4202–4220.
[13] N. Bildik and A. Konuralp, The use of variational iteration method,
differential transform method and Adomian decomposition method for
solving different types of nonlinear partial differential equations, Internat. J.
Nonlinear Sci. Numer. Simul., 7 (2006), pp. 65–70.
[14] FAIZ AHMAD , DEGENERACY IN THE BLASIUS PROBLEM , Electronic Journal
of Differential Equations, Vol. No. 79, (2007), pp. 1–8.
[15] H. Schlichting, K. Gersten; Boundary Layer Theory, 8th edition, Springer,
Berlin, (2000).
[16] L. Wang; A new algorithm for solving classical Blasius equation, Appl. Math.
Comput. 157(2004) pp. 19.
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[17] T. Fang, F. Guo and C. F. Lee; A note on the extended Blasius problem,
Applied Mathematics Letters 19 (2006) 613617.
[18] Steven Finch, PrandtlBlasius Flow, November 12, (2008)
[19] Vedat Suat E. , Shaher Momani , Differential transformation method for
obtaining positive solutions for two points Nonlinear Boundary Value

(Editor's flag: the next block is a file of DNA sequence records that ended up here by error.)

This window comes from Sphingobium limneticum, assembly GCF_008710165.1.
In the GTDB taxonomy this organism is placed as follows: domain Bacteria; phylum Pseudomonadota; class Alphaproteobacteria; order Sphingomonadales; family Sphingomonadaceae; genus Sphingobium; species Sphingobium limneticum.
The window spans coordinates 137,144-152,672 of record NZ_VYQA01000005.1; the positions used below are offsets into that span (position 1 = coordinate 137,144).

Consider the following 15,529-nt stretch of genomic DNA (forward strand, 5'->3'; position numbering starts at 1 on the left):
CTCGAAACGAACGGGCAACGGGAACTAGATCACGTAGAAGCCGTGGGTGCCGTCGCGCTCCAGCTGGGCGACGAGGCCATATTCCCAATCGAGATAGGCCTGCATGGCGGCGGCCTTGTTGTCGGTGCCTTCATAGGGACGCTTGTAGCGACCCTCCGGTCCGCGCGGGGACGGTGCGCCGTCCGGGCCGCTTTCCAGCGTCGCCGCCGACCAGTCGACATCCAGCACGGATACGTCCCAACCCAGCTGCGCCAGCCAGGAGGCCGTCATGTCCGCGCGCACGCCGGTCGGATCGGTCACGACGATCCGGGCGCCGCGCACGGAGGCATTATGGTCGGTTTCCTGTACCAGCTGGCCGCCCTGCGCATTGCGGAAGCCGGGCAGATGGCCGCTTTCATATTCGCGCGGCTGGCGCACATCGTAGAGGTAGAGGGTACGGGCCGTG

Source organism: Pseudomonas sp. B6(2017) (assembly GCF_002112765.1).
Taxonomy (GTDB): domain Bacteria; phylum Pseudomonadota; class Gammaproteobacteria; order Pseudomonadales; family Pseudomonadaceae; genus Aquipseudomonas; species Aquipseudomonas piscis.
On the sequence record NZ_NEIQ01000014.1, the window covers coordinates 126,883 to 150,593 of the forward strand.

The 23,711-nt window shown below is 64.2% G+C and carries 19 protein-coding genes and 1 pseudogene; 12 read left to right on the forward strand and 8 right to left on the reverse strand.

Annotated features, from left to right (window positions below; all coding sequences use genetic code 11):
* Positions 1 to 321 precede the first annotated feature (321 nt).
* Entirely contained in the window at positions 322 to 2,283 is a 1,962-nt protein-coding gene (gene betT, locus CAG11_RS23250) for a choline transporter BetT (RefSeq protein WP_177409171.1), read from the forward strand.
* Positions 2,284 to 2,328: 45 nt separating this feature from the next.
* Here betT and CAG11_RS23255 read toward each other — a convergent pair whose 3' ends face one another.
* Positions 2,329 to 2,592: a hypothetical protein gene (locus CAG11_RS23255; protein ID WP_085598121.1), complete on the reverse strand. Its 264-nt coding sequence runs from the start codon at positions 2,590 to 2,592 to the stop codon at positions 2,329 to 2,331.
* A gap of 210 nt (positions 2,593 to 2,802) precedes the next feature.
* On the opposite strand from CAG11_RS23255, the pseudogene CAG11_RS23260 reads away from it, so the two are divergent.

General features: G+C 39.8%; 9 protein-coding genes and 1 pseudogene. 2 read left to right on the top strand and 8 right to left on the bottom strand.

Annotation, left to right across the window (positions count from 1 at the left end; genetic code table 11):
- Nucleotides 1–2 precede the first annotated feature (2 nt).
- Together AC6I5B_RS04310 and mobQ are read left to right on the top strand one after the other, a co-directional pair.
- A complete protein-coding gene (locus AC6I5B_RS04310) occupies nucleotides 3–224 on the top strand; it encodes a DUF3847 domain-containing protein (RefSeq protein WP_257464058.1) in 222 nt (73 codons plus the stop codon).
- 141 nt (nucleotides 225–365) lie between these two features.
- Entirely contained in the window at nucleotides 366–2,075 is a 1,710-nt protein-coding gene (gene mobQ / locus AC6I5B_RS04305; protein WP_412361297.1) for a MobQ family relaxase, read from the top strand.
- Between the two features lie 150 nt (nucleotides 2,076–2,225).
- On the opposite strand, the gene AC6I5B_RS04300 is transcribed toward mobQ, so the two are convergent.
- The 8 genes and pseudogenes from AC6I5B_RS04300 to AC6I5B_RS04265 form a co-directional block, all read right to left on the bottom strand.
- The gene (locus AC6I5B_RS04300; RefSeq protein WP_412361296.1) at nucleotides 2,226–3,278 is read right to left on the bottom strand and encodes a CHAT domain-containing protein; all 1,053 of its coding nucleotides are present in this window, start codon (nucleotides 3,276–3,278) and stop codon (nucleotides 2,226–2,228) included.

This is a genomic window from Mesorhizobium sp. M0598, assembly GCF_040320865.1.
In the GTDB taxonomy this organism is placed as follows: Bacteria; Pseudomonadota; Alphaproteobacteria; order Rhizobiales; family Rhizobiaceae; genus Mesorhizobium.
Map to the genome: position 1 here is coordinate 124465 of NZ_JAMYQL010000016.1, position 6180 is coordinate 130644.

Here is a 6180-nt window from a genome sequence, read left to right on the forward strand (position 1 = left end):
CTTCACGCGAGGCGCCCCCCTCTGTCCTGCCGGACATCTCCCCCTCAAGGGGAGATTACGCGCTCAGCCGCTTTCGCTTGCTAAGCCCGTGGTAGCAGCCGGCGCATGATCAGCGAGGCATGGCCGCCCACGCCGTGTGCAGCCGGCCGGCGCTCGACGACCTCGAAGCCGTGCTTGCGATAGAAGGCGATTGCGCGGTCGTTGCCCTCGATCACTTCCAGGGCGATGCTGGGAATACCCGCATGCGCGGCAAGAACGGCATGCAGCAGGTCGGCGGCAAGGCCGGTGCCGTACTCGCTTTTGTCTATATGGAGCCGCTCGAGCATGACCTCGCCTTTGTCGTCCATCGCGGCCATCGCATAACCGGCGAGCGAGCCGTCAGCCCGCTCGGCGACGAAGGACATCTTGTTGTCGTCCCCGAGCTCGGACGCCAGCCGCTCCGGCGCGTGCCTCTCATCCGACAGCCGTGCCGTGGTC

Problems , Mathematical Manuscripts Vol.1 No.1 (2007) pp. 6572.
[20] Ravi Kanth A.S.V. Aruna K. ,Solution of singular twopoint boundary value
problems, physics letters A 372 (2008) pp. 46714673.
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زٌكلاف ( تلداعه لح ًف ًلضافخلا لٌىحخلا تقٌزط توخاخولا تقبطلا ىاٌزجل ) ىاكس
داىج ذوحه زفعج رىًأ .د
تعهاجلا يٌذفازلا تٍلك  ثابساحلا ثاٌٍقح تسذٌه نسق
س زئاث .دع
تعهاجلا يٌذفازلا تٍلك
ًبٍلص ىوذ
ثابساحلا ثاٌٍقح تسذٌه نسق
تصلاخلا
زٌكلاف( تلداعه لحل ًلضافخلا لٌىحخلا تقٌزط ماذخخسا اٌحزخقا ثحبلا اذه ًف– ىاٌزجل ) ىاكس
ةزخفلو توخاخولا تقبطلا زٍغ
زٌكلاف( تلداعه يىخحح
هو يٍخباثلل تٌٍعه نٍق داوخعاب دى
و
Homann
.زقخسولا ىاٌزجلل
.ةدذحه
–
تطقً يه بزقلاب ىاٌزجلل عاىًا تعبرا تسارد نح . يٍخباث ىلع ) ىاكس
Homann
، يرىحولا زظاٌخولا ىاٌزجلل كزلا ًه عاىًلاا ٍذ
Blasius
،
Hiemenz
,
كلح عه اهجئاخً تًراقه نح )ًلضافخلا لٌىحخلا تقٌزط ( لحلل تهذخخسولا تقٌزطلا ةءافك حضىخل
.اهاوح تقباطخه جئاخٌلا جًاكو تقباسلا قزطلاب تجزخخسولا